Monday, September 25, 2017

"Coloured Barbers" Excluded From Apprentice Prohibition

I've been reading through Drift Toward Dissolution: The Virginia Slavery Debate of 1831-1832, by Alison Goodyear Freehling. This book focuses on the legislative discussions that occurred among the Virginia delegates in the wake of Nat Turner's rebellion. Proposals were issued for different ideas and arguments on gradually phasing out slavery, compensating owners, and colonizing (some for voluntary and some for non-voluntary) free people of color out of the state and nation. A rather strong divide between those in western Virginia and those in the tidewater was clear on the issue of potential gradual emancipation. The westerners were mainly for, and the easterners largely against developing a plan for ending slavery in the Old Dominion.  

One result of all the debate was Bill 18, which was "a bill to amend 'an act reducing into one, several acts concerning slaves, free negroes, and mulattoes,' and for other purposes." In Bill 18 are a number of itemized regulations which sought to further limit African Americans' already highly controlled lives. Just a few examples are:

"No slave, free negro, or mulatto, whether he shall have been ordained, or licensed, or otherwise, shall hereafter undertake to preach, exhort, or conduct, or hold any assembly, or meeting for religious purposes, either in the day time, or at night . . . ."


"No free negro or mulatto, shall hereafter be capable of purchasing, or otherwise acquiring title to any real estate of any description, in fee, for life, or for a term longer than _______ year."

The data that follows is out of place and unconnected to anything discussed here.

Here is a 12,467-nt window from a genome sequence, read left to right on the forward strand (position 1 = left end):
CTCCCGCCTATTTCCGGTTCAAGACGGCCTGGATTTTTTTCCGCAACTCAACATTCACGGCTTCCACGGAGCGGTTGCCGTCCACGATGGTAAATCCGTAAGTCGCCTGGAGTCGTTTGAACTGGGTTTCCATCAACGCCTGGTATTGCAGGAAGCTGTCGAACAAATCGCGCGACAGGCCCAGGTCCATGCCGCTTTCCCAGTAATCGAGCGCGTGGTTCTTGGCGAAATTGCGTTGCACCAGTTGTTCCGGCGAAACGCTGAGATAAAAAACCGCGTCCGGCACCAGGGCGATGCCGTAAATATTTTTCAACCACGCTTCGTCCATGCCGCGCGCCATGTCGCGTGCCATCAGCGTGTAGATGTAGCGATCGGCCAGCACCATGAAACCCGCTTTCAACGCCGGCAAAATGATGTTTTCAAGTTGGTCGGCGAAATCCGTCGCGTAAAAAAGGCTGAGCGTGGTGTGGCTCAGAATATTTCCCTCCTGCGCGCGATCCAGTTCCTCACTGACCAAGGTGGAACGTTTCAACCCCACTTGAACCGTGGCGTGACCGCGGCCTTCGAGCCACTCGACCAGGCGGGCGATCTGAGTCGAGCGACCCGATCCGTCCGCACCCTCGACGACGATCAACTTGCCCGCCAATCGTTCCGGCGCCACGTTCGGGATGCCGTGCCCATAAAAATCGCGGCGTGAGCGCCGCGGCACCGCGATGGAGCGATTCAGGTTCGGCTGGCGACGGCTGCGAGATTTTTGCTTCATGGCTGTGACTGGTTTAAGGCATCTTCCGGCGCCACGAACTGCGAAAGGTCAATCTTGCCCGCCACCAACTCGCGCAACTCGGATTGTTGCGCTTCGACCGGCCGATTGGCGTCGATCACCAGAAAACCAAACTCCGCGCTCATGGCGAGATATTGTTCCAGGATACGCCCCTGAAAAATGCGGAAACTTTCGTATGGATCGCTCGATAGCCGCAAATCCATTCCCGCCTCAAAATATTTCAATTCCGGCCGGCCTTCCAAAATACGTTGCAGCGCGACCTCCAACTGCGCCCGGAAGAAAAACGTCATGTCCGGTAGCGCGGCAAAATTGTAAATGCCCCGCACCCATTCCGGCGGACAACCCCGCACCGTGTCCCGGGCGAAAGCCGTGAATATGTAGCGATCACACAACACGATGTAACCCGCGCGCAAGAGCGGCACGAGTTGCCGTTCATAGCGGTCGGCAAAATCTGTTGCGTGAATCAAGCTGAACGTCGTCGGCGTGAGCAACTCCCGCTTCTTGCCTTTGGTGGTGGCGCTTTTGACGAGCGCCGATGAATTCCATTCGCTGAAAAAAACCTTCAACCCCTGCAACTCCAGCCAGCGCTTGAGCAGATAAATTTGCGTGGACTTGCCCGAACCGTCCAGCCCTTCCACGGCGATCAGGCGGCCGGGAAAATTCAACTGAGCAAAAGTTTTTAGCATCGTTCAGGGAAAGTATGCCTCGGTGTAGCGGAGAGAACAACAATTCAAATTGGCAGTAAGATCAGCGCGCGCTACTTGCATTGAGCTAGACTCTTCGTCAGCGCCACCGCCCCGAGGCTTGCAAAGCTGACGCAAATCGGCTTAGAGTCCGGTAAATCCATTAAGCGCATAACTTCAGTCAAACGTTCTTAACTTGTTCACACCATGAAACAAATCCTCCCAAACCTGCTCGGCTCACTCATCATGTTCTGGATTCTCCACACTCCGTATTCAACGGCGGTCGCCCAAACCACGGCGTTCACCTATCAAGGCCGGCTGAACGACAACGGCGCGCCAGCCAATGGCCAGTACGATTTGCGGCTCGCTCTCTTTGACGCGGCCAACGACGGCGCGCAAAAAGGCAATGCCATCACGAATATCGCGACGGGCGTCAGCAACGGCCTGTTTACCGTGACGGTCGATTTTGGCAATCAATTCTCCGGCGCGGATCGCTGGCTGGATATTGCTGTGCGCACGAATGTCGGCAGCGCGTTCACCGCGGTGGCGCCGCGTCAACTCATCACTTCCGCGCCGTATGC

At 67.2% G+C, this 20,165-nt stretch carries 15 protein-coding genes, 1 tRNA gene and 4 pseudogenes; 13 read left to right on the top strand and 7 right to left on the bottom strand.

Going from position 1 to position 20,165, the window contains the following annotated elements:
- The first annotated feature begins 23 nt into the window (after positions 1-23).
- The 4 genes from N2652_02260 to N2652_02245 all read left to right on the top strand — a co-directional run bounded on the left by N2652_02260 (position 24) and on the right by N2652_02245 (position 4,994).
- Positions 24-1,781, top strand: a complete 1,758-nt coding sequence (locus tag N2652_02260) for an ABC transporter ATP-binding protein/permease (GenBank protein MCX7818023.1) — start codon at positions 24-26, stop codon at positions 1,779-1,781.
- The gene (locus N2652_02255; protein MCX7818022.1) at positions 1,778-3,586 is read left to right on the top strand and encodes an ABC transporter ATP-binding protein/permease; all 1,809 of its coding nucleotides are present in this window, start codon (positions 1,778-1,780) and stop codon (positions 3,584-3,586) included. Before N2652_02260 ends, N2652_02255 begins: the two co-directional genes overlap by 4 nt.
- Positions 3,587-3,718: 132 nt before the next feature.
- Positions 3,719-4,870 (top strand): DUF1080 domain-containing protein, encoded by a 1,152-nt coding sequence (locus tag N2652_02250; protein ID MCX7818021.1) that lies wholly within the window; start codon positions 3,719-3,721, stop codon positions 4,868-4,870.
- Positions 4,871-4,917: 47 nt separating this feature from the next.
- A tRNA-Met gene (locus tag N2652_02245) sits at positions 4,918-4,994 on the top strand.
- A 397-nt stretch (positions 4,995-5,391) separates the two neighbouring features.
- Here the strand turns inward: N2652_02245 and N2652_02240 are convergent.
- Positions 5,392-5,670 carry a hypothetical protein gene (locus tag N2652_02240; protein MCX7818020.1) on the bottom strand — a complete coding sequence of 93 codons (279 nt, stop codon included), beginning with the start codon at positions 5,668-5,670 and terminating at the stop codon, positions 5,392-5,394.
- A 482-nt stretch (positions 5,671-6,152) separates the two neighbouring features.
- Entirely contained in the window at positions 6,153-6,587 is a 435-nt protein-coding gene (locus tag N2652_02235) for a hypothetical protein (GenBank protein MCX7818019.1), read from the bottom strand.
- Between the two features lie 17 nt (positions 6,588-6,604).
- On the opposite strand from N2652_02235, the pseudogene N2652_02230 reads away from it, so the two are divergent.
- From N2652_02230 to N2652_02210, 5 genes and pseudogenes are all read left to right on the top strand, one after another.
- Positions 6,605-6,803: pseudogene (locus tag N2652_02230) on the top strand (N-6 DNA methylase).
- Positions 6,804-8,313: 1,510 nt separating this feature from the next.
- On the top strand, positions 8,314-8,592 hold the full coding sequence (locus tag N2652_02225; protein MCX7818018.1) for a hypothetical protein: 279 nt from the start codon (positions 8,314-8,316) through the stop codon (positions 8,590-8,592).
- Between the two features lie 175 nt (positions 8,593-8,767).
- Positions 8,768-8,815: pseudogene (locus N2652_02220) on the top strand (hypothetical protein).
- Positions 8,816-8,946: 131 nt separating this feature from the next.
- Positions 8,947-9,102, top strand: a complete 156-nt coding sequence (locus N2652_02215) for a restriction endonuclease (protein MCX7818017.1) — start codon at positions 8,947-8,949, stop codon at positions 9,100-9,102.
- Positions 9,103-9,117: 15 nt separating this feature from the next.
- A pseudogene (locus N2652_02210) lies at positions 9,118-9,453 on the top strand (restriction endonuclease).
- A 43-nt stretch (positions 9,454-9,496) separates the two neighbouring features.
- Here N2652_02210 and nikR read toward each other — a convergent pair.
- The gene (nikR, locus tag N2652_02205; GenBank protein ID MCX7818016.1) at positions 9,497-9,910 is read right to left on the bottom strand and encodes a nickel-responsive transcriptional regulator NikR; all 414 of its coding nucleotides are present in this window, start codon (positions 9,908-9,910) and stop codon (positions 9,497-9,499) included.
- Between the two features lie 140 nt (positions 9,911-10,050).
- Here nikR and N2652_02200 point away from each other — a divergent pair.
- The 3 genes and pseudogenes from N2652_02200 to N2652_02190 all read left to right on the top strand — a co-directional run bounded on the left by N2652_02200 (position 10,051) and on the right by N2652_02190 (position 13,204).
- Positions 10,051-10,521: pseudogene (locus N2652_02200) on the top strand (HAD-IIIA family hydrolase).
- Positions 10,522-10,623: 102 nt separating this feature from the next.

"No free negro or mulatto, shall be suffered to keep or carry any firelock [firearm] of any time, any military weapon, or any powder or lead; and any free negro or mulatto, who shall so offend, shall, on conviction before a justice of peace, forfeit all such arms and ammunition, to the use of the informer, and shall, moreover, be punished with stripes, at the discretion of the justice, not exceeding thirty-nine lashes."

But, the one that caught my eye was, "no such free negro, or mulatto tradesman, or mechanic, shall, under any circumstances, be hereafter allowed to take apprentices, or to teach their trade, or art, to any other person, except that coloured barbers may take apprentices."  

It is interesting that out of all the occupations that free people of color held, barbers were the only ones excepted from an apprentice ban. This work was of the type that required teaching it to someone before that person gained proficiency, but so did blacksmithing or brick masonry. However, barbering was viewed at that time, and particularly in the slave states, as unsuitable for whites. Although skilled work, it was a servant-type job. Blacksmithing or brick masonry were acceptable for white workers, but not barbering. Thus, it was excluded from apprentice prohibition.

As has been discussed here on many occasion, many black barbers made the most of their slim situation. They turned shaving faces and cutting hair into personal property and real estate assets, and often respected social positions within the black community, before, during, and after the Civil War.      

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